China Construction Bank Corp. is set to appoint Wang Zuji, vice chairman of the nation’s insurance regulator, as president after Zhang Jianguo retires, people familiar with the matter said.
The management changes may be announced as soon as Tuesday, said the people, asking not to be identified discussing private information.
Wang’s impending departure may trigger a round of management changes at the nation’s biggest banks and financial watchdogs. Wang is a Communist Party appointee to the China Insurance Regulatory Commission and has been its vice chairman since 2012. He was previously deputy governor of Jilin province, according to the CIRC’s website.
Zhang, 60, has led Construction Bank since 2006, during which the lender became the world’s second largest by assets and reported average annual profit growth of more than 20 percent. Shares of Construction Bank gained 0.5 percent to close at HK$7.59 in Hong Kong on Monday, extending this year’s gain to 19 percent.
A Beijing-based press officer at Construction Bank said the bank has no comment ahead of an official announcement. The CIRC’s press office didn’t immediately respond to a faxed request for comment.
The last management reshuffle in the nation’s financial industry was in 2013 when China Securities Regulatory Commission Chairman Guo Shuqing became governor of Shandong province. He was replaced by former Bank of China Ltd. Chairman Xiao Gang, whose post was taken by Citic Group’s Tian Guoli.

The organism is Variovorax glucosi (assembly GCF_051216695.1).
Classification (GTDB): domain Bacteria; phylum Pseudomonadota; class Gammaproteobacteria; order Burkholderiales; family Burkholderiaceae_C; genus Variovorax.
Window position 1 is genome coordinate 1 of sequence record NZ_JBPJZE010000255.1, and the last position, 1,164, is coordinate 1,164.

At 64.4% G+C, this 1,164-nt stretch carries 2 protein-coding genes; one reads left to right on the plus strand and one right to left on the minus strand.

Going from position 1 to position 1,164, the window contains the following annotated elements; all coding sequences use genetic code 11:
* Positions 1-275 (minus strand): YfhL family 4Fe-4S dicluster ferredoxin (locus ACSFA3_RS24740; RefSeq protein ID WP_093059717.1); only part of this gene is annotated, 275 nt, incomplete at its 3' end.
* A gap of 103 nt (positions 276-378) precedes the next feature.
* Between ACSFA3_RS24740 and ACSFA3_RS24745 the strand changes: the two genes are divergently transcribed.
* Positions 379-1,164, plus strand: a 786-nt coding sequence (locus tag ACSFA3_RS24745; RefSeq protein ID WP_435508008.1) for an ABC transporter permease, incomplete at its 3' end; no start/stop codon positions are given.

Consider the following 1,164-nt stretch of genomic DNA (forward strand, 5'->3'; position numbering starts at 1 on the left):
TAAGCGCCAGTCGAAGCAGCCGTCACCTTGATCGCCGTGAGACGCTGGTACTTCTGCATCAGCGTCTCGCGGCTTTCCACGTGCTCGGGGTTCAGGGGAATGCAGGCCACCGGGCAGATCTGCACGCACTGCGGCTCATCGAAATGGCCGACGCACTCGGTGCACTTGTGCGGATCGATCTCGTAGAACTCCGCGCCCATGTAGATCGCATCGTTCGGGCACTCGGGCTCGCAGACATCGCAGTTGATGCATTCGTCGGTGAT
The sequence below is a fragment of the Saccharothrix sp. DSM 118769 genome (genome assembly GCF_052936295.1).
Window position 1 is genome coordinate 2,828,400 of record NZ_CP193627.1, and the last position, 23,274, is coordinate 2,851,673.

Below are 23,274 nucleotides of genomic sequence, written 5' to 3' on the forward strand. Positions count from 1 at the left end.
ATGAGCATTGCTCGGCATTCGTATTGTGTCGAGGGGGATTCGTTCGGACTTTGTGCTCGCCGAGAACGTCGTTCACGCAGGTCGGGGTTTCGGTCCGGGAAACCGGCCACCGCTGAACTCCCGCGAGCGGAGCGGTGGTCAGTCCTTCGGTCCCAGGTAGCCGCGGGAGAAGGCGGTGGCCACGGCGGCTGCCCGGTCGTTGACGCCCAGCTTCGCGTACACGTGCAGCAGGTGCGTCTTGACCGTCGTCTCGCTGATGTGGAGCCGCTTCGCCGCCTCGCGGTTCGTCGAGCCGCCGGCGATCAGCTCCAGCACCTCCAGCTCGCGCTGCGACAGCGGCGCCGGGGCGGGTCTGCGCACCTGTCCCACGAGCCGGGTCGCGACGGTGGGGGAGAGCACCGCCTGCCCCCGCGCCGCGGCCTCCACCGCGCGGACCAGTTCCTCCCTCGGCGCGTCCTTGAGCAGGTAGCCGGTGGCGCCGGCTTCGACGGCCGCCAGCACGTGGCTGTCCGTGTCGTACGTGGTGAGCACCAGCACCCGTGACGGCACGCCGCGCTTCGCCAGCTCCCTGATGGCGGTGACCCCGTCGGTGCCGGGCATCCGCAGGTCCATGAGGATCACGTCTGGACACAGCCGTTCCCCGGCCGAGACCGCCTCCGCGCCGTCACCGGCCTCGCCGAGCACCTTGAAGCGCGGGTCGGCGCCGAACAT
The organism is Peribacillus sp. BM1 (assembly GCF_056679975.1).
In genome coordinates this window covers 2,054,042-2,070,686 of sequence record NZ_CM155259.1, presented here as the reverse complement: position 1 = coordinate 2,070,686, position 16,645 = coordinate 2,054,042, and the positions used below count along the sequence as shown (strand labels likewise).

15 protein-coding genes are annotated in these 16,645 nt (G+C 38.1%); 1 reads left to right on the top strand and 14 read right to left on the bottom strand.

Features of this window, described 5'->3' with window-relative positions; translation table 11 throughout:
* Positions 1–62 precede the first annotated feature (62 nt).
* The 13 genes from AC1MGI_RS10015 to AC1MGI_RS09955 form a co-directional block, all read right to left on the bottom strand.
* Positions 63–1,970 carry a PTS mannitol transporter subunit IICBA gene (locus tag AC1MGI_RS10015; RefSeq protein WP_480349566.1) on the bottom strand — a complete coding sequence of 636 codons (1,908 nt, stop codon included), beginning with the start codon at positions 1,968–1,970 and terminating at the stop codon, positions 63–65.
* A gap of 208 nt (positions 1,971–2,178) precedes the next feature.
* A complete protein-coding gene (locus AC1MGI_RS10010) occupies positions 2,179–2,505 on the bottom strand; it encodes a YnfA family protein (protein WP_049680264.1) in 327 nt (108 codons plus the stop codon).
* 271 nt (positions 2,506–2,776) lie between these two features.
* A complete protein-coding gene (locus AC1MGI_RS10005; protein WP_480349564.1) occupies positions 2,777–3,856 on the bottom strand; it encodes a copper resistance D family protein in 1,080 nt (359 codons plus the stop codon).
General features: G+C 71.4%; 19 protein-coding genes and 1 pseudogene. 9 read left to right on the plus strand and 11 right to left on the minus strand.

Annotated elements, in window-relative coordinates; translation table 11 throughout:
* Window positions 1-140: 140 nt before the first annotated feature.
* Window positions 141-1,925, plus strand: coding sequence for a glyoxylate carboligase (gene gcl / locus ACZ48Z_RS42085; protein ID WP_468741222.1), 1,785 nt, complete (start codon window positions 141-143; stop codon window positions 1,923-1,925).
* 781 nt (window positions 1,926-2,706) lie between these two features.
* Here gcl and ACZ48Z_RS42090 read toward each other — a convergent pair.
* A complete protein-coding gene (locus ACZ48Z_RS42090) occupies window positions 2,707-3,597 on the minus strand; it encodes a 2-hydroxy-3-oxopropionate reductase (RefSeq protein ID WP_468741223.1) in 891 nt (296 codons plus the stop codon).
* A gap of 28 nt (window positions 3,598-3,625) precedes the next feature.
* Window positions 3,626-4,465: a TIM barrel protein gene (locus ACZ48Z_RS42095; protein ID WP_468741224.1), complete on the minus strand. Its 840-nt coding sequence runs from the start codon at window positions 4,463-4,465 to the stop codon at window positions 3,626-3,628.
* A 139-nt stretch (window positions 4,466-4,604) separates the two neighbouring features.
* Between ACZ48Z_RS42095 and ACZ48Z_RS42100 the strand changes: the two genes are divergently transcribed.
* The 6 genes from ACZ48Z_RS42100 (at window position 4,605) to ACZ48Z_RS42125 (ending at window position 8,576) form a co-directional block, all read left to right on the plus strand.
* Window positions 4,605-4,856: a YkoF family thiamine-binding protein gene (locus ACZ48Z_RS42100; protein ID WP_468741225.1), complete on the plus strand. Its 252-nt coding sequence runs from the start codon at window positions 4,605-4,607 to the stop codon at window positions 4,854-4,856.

Zhang will join at least 10 senior managers at China’s listed banks who have departed this year for different reasons. Chinese lenders risk losing managers just as they grapple with interest-rate deregulation, an explosion in shadow banking and rising levels of soured credit. Nonperforming loans have been swelling for more than three years, reaching 842.6 billion yuan ($136 billion) as of Dec. 31, the highest since 2008.
Chim Wai Kin, Bank of China’s former chief credit officer, left his job amid pay cuts imposed on senior managers at Chinese lenders, people with knowledge of the matter said in March.
The government slashed senior managers’ total compensation for this year at the nation’s five largest lenders -- all of which are state controlled -- to no more than about 600,000 yuan. The new limits apply to chairmen, presidents, heads of supervisory boards and vice presidents at the largest banks, people familiar with the matter said in March.
— With assistance by Jun Luo, and Heng Xie